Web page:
As solid state drives (SSD) prices continue to drop, TLC SSD, with its advantage of low cost and high capacity, is replacing MLC SSD and becoming the mainstream in the consumer market. TLC NAND flash chips have actually being around for a long time, but they are more commonly used in products such as memory cards and USB drives. As controller IC technology matures and as firmware technology evolves, SSD are also beginning to utilize TLC NAND flash chips.
What is TLC?
TLC is probably not unfamiliar to iPhone fans; when iPhone 6 began using TLC chips, it caused some waves amongst the market. With the maturation of firmware, and as the later iPhone 6s being equipped with a larger buffer memory, consumers’ concern with regarding iPhone using TLC chips have gradually dissipated.
There are 4 types of NAND flash technology architectures, SLC, MLC, TLC, and QLC; they differ on how many bits are stored in each cell.
|SLC (Single-level cell)
1 bit of data per cell
Fastest writing speed
Longest service life (P/E Cycle is approximately 50,000 to 100,000)
|MLC (Multi-level cell)
2 bits of data per cell
Writing speed < SLC
Average service life (P/E Cycle is approximately 3,000 to 10,000)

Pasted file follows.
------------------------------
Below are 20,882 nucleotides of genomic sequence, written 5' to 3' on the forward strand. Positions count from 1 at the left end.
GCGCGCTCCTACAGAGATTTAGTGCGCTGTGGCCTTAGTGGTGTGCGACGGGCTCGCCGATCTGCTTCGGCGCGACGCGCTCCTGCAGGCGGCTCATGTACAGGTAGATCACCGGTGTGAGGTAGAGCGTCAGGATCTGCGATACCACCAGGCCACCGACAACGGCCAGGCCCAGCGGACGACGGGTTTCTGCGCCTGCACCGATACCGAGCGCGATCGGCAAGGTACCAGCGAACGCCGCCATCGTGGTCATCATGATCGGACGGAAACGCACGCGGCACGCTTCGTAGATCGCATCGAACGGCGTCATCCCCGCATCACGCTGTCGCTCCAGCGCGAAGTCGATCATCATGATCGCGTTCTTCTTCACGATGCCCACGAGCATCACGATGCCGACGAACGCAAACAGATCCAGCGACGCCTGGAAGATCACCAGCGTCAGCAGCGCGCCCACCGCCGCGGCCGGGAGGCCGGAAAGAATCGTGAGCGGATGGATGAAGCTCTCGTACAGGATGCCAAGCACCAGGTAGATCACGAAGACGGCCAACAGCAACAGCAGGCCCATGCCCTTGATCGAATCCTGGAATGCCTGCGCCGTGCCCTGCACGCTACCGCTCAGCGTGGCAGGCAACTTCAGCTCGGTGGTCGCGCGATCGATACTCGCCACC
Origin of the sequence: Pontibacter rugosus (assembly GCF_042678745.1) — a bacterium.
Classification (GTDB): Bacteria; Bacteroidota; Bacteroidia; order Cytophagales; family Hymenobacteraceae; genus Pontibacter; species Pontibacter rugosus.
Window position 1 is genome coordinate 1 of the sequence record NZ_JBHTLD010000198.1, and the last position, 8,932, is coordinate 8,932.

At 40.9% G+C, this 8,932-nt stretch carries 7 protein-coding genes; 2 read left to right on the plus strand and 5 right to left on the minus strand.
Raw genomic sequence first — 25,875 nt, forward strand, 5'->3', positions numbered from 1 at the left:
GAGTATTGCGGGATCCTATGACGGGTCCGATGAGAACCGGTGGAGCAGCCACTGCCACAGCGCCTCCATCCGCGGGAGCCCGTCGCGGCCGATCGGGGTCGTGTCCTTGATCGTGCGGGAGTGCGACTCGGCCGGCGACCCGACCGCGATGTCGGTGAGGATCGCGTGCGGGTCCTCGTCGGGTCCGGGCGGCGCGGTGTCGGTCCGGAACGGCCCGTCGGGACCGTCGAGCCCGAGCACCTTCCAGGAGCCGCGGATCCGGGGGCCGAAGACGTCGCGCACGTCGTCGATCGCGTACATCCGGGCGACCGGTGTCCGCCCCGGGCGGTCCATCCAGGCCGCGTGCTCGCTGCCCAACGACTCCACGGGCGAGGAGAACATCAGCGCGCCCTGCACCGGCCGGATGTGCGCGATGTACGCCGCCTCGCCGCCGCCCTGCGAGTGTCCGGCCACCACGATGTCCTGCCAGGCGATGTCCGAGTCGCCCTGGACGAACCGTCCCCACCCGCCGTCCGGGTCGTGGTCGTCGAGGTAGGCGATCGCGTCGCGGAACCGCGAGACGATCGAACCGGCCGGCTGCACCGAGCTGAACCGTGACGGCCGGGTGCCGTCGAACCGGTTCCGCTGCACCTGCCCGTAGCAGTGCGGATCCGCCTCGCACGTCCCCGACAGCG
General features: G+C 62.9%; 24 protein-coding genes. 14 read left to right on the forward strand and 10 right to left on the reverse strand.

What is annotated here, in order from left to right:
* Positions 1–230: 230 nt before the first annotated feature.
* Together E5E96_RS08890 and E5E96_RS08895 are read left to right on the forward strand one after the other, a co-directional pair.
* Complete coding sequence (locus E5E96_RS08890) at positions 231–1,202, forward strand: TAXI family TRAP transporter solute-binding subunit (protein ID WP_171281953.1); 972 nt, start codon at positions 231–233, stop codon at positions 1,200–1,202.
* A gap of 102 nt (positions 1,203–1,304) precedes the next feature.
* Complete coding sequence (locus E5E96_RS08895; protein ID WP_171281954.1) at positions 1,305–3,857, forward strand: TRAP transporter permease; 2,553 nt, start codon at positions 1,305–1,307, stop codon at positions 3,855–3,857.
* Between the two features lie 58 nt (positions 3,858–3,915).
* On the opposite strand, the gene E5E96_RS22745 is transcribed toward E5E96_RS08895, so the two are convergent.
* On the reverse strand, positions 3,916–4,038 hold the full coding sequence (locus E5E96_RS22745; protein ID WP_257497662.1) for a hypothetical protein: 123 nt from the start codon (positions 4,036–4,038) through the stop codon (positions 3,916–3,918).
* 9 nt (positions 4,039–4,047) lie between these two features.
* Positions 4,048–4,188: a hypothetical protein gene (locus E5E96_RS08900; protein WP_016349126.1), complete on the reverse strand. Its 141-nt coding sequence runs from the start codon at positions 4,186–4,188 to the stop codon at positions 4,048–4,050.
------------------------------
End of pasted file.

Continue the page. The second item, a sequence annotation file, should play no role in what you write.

|TLC (Triple-level cell)
3 bits of data per cell
Writing speed < MLC
Has less than half of MLC’s service life (P/E Cycle is approximately 500 to 1,000)
|QLC (Quad-level cell)
4 bits of data per cell
Slowest writing speed
Shortest service life, currently under development
Due to the fact that solid state drives using SLC NAND flash chips are limited to storing one bit of data in each cell, there is no advantage to the storage capacity per cell; as a result, cost has remained high, the primary application of SLC SSD are limited to military and industrial uses. Due to the high cost of SLC, even enterprise level SSD used by servers have begun to use MLC solid state drives.
As for MLC solid state drives, it has become the mainstream for consumer grade solid state drives during the past seven to eight years (2008 – 2015). But with the evolution of NAND flash technology, TLC can allow each cell to store up to 3 bits/cell, meaning that the storage density of TLC NAND flash is higher while the unit cost is lower. When compared to MLC SSD, TLC SSD can achieve the same capacity by using less NAND flash chips, resulting in production cost advantages. TLC is also referred to as 3-bit MLC.